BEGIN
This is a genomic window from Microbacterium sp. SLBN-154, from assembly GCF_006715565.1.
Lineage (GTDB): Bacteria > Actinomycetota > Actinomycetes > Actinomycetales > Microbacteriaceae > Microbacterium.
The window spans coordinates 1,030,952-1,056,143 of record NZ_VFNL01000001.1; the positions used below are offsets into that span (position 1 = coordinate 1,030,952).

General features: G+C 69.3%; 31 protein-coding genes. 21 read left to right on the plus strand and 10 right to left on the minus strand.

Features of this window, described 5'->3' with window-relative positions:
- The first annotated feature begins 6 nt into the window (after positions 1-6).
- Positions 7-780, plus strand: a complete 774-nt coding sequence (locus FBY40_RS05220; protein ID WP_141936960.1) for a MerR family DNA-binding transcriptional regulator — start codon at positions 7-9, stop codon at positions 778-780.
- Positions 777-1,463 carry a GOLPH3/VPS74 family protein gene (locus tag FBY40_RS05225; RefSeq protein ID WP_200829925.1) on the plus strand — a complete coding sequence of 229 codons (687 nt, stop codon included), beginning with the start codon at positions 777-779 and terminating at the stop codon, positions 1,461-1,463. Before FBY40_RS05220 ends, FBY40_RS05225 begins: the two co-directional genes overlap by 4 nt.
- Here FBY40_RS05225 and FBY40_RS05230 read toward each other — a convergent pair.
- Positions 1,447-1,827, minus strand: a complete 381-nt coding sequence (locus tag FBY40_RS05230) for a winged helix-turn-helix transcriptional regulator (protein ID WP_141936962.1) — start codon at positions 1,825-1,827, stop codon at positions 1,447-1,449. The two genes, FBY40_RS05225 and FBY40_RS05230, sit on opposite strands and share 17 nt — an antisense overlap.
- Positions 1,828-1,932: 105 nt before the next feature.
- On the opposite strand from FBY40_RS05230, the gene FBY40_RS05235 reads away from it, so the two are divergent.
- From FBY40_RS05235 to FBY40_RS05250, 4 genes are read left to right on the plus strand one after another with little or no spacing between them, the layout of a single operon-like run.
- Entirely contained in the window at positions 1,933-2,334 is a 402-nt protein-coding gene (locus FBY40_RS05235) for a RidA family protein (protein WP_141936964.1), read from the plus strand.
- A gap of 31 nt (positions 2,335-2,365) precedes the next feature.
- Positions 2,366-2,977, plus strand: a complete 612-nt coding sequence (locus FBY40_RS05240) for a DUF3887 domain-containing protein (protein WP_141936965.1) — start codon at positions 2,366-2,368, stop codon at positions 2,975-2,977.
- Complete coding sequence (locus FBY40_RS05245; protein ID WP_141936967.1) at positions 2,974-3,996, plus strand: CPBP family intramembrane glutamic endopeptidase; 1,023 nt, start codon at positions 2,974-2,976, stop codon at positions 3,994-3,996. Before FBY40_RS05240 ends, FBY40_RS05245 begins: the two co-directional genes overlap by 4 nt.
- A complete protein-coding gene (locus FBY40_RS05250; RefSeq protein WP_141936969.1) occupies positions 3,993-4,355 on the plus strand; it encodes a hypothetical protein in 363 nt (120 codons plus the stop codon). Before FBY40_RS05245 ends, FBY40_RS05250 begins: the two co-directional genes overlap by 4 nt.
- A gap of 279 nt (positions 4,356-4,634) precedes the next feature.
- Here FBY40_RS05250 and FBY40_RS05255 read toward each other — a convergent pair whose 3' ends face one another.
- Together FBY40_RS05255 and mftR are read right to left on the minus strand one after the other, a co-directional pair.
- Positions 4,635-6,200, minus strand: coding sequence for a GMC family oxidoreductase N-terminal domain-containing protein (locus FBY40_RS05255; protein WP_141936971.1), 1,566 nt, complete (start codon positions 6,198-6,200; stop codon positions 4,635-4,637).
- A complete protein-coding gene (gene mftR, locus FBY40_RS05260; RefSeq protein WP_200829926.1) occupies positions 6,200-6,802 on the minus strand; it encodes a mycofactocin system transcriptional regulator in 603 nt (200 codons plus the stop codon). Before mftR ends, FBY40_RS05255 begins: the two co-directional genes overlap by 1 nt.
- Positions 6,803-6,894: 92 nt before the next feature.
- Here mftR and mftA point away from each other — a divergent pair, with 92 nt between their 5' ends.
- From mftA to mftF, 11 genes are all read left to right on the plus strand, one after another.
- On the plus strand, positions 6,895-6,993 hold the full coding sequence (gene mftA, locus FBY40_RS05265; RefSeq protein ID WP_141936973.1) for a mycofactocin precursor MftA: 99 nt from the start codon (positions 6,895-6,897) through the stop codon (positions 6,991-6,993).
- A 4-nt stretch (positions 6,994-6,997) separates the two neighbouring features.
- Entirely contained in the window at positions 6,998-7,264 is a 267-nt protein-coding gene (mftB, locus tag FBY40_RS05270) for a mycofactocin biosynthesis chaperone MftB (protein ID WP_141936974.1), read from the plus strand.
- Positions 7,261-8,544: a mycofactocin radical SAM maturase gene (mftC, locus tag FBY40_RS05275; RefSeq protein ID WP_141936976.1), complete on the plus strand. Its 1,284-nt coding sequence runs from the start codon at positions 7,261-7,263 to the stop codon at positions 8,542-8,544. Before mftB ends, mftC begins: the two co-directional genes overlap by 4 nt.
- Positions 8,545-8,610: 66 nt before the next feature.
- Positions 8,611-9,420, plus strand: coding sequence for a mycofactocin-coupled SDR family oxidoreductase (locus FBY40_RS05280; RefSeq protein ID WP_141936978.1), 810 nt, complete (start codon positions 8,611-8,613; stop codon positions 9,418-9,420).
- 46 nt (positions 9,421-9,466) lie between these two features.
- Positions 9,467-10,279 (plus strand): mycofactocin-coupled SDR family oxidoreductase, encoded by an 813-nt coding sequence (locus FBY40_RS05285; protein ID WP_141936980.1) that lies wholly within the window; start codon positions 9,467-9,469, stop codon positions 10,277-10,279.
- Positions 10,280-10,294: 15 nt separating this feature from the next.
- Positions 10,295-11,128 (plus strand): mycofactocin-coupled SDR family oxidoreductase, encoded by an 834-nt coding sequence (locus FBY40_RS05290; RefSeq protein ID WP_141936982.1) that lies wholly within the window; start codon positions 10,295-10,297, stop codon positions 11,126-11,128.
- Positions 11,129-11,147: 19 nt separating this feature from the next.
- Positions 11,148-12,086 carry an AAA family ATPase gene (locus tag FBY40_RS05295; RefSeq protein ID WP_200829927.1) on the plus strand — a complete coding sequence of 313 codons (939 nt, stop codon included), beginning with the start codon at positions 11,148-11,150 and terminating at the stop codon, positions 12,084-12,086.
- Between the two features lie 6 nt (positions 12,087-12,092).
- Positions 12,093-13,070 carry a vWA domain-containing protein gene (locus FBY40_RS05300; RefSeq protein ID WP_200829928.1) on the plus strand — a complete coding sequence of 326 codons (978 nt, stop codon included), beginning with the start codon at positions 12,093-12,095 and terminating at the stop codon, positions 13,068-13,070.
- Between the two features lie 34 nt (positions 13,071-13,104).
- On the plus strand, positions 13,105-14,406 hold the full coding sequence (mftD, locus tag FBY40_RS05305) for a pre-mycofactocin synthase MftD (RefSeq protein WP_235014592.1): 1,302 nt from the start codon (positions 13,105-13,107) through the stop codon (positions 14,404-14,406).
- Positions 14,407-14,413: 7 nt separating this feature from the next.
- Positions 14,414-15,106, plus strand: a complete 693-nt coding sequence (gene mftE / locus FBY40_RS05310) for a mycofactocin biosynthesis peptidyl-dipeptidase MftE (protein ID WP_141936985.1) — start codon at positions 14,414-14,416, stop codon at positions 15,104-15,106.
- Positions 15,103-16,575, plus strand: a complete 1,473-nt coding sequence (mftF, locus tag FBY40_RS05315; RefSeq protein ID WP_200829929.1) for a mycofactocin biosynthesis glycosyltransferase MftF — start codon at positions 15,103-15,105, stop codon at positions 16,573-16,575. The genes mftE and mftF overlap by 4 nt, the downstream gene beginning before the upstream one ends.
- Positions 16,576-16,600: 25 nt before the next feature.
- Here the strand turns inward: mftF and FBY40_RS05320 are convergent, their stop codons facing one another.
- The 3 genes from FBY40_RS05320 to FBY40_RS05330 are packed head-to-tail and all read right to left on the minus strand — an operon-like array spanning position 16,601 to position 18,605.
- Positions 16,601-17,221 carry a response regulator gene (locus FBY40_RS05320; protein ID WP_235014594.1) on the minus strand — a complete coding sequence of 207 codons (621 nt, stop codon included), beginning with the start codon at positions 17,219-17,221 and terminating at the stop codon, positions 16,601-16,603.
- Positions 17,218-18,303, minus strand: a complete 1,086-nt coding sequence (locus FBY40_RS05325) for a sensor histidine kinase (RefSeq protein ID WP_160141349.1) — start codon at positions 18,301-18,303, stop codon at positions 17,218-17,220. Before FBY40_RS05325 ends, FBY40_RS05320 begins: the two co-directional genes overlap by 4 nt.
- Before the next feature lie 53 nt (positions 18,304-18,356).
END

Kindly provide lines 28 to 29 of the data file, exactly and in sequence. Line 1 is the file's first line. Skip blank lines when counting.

- A 4-nt stretch (positions 6,994-6,997) separates the two neighbouring features.
- Entirely contained in the window at positions 6,998-7,264 is a 267-nt protein-coding gene (mftB, locus tag FBY40_RS05270) for a mycofactocin biosynthesis chaperone MftB (protein ID WP_141936974.1), read from the plus strand.